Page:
Year of Publication



Public Health

Date Available


Degree Name

Master of Public Health (M.P.H.)

Committee Chair

Dr. April Young

Committee Member

Dr. Rachel Vickers-Smith

Committee Member

Dr. Jennifer Havens


Aim: This study aims to understand the demographic and behavioral characteristics of people who inject drugs (PWID) who assist others with injection, hereafter “injection assistors,” and assess the characteristics of injection assistors compared to PWID who do not assist others with injection in Appalachian Kentucky.

Methods: A cross sectional secondary data analysis of data collected from 433 PWID enrolled in the ongoing Kentucky Outreach Service (KyOSK) was performed. Logistic regression analyses were performed to compare injection assistors to those who do not assist others on demographic, behavioral, service usage, and harm reduction characteristics.

Results: In total, 128 (29%) PWID reported assisting others with injection. There were no statistically significant differences between assistors and their counterparts in demographic characteristics. Assistors had a mean age of 39, and 53% were male. In models following adjustment for age, sex, houselessness and injection frequency, participants who have easy access to condoms and new/clean needles/syringes are at a reduced odds of being an injection assistor.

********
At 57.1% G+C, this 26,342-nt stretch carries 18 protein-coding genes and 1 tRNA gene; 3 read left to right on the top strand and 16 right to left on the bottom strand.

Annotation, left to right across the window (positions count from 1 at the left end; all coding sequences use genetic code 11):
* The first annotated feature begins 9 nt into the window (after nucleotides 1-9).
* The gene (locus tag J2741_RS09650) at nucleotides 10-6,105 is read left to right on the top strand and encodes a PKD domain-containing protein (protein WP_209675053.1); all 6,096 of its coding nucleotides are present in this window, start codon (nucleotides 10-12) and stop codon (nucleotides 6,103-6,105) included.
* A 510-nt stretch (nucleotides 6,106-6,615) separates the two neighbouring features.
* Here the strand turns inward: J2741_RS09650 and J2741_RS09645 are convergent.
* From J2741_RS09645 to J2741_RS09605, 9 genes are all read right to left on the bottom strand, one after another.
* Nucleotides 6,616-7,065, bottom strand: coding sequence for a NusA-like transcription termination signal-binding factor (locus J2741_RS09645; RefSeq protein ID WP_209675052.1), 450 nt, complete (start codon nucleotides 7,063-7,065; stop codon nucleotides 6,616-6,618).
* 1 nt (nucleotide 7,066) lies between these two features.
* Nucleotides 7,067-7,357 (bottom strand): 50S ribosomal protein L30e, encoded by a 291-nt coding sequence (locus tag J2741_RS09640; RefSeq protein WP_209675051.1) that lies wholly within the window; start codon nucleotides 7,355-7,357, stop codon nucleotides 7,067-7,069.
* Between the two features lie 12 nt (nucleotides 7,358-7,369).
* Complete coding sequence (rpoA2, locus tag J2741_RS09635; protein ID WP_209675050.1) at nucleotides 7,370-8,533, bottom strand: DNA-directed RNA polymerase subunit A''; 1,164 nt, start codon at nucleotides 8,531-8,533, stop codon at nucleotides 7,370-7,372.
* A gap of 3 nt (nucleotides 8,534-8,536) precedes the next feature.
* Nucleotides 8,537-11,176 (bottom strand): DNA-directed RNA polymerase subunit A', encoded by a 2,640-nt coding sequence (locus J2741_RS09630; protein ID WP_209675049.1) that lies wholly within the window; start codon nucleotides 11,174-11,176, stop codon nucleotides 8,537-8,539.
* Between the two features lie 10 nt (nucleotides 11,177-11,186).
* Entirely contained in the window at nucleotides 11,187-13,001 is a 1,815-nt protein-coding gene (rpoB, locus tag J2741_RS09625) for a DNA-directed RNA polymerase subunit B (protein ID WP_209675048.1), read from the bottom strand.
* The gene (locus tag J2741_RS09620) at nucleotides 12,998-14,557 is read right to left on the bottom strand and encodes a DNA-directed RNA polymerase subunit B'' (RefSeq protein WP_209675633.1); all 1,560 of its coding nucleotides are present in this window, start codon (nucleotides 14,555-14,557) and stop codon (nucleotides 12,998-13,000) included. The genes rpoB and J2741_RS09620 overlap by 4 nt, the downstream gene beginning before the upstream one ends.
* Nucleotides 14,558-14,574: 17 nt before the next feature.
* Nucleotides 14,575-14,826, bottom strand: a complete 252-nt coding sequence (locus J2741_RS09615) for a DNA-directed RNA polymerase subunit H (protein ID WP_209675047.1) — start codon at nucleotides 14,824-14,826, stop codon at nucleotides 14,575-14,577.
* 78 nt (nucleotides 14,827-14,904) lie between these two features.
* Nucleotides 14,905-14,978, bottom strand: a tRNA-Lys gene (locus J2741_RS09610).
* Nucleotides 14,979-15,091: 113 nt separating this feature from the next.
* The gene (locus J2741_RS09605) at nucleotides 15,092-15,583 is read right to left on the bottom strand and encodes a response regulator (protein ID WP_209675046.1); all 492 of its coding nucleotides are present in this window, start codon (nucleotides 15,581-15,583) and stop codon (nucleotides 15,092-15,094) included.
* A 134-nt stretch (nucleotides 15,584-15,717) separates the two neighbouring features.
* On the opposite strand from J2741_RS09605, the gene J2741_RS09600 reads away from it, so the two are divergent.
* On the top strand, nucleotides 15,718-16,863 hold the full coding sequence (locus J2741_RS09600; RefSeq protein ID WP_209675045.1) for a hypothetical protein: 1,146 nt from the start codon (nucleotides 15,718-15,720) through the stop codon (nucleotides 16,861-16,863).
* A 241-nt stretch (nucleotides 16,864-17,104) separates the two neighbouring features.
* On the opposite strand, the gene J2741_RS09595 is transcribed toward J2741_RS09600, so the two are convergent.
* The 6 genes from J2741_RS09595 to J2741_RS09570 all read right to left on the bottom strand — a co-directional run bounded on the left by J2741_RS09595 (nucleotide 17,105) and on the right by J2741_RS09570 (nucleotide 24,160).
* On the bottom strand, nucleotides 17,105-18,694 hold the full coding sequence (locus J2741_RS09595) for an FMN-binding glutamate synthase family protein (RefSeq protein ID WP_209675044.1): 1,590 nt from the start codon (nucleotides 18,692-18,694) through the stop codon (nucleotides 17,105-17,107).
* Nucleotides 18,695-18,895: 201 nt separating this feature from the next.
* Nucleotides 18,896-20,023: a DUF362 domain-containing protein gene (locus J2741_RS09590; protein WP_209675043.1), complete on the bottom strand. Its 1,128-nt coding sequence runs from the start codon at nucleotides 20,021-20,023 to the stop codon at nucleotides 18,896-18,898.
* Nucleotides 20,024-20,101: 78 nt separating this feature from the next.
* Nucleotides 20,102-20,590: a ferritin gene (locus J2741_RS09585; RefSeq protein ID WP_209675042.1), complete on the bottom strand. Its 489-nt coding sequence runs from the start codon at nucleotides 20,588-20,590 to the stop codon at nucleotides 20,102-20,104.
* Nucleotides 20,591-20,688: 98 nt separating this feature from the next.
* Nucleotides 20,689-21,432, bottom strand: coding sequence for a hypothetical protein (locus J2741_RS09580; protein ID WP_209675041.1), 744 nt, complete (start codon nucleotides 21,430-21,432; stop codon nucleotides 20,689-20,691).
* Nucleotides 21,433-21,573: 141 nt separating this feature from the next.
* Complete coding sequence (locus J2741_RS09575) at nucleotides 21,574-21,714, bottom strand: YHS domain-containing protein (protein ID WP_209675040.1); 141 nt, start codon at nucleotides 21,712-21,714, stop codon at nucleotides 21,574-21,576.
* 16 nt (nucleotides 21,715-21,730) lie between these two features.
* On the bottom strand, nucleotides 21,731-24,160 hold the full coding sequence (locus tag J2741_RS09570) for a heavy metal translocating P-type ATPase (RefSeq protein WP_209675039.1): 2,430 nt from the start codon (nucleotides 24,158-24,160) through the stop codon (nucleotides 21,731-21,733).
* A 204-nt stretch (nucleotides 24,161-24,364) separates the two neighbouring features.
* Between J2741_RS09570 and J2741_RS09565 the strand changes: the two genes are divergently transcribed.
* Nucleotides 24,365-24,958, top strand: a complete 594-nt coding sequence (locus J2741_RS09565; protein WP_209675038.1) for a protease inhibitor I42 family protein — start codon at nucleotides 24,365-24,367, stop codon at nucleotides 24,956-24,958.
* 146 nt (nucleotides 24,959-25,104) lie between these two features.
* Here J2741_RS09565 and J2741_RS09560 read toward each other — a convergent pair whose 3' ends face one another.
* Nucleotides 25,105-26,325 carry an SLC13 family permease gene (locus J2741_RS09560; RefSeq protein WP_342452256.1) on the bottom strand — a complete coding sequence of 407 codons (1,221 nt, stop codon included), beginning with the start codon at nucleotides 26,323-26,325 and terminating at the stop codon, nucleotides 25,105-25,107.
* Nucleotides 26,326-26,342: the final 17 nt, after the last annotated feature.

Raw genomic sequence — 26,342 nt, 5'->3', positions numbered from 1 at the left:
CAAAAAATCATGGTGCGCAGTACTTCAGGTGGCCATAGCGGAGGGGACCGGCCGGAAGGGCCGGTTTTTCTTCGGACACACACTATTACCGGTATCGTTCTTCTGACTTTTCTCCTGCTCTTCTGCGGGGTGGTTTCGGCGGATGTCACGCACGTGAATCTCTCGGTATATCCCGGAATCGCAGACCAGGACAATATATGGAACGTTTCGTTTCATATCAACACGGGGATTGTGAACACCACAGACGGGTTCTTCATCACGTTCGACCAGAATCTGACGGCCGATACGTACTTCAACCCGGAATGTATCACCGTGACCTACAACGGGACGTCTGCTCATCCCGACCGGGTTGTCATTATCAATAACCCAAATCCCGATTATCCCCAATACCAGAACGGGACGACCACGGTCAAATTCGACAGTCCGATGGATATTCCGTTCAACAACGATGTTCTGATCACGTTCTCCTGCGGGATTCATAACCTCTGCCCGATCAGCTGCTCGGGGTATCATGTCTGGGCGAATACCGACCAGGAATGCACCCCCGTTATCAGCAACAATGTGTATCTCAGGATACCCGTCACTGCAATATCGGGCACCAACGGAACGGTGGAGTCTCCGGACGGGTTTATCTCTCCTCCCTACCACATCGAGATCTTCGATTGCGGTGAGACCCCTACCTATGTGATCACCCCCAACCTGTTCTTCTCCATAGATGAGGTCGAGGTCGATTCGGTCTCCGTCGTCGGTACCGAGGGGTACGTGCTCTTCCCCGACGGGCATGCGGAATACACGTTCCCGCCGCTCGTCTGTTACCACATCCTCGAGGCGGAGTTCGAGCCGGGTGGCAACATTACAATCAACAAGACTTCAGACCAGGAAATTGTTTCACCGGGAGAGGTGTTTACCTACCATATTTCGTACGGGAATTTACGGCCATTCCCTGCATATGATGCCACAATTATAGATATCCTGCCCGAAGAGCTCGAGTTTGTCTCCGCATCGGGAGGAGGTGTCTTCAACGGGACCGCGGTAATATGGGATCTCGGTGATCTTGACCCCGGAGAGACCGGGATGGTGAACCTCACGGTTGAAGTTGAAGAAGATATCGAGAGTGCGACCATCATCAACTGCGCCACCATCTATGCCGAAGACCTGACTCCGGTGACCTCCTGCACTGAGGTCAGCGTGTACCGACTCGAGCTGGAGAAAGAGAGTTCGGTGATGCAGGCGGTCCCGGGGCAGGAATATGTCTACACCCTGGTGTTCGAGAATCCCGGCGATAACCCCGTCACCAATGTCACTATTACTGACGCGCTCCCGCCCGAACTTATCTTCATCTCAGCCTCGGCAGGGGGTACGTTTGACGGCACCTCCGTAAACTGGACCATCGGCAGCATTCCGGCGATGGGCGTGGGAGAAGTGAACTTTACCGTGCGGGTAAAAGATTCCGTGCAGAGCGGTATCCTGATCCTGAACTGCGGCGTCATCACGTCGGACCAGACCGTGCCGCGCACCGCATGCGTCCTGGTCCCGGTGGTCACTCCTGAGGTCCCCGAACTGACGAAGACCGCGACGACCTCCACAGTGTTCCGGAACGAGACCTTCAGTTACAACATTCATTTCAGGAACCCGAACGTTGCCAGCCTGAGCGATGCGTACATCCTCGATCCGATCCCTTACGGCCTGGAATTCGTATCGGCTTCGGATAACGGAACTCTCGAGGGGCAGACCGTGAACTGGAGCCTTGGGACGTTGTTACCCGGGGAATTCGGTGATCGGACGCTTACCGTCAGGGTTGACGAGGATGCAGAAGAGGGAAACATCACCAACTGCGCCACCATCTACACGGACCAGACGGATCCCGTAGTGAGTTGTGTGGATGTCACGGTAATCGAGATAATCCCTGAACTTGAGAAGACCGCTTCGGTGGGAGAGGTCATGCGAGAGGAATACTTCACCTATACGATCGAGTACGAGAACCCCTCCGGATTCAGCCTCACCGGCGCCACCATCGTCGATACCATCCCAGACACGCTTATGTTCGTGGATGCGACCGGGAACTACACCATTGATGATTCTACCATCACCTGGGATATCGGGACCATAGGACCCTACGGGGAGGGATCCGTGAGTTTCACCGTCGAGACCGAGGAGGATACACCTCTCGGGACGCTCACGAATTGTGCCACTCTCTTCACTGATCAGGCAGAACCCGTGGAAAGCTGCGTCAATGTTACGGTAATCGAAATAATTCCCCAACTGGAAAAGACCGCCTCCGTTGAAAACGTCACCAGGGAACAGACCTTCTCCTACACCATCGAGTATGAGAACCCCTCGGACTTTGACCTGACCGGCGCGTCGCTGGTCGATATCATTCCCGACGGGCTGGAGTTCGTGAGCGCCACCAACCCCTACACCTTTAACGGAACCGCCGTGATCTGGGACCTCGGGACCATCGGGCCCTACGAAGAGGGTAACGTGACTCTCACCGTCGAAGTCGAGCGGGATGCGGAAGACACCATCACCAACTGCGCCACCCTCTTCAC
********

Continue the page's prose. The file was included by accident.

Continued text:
Conclusion: More research is needed to become more informed on injection assistors and their demographics, and to understand their barriers and lack of easy access to services.

Available for download on Sunday, April 12, 2026

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